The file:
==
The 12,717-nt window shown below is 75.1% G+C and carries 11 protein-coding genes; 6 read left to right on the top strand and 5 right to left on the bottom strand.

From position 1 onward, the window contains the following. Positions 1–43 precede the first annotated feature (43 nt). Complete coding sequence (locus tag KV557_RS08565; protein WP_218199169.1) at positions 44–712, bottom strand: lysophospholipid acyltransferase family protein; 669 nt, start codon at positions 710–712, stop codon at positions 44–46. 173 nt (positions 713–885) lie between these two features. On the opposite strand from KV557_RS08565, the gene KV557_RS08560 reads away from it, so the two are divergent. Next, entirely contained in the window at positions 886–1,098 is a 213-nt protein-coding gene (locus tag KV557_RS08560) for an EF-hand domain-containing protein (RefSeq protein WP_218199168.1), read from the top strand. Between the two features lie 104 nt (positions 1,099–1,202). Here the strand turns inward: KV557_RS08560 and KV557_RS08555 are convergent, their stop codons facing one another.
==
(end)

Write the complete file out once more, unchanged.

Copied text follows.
The 12,717-nt window shown below is 75.1% G+C and carries 11 protein-coding genes; 6 read left to right on the top strand and 5 right to left on the bottom strand.

From position 1 onward, the window contains the following. Positions 1–43 precede the first annotated feature (43 nt). Complete coding sequence (locus tag KV557_RS08565; protein WP_218199169.1) at positions 44–712, bottom strand: lysophospholipid acyltransferase family protein; 669 nt, start codon at positions 710–712, stop codon at positions 44–46. 173 nt (positions 713–885) lie between these two features. On the opposite strand from KV557_RS08565, the gene KV557_RS08560 reads away from it, so the two are divergent. Next, entirely contained in the window at positions 886–1,098 is a 213-nt protein-coding gene (locus tag KV557_RS08560) for an EF-hand domain-containing protein (RefSeq protein WP_218199168.1), read from the top strand. Between the two features lie 104 nt (positions 1,099–1,202). Here the strand turns inward: KV557_RS08560 and KV557_RS08555 are convergent, their stop codons facing one another.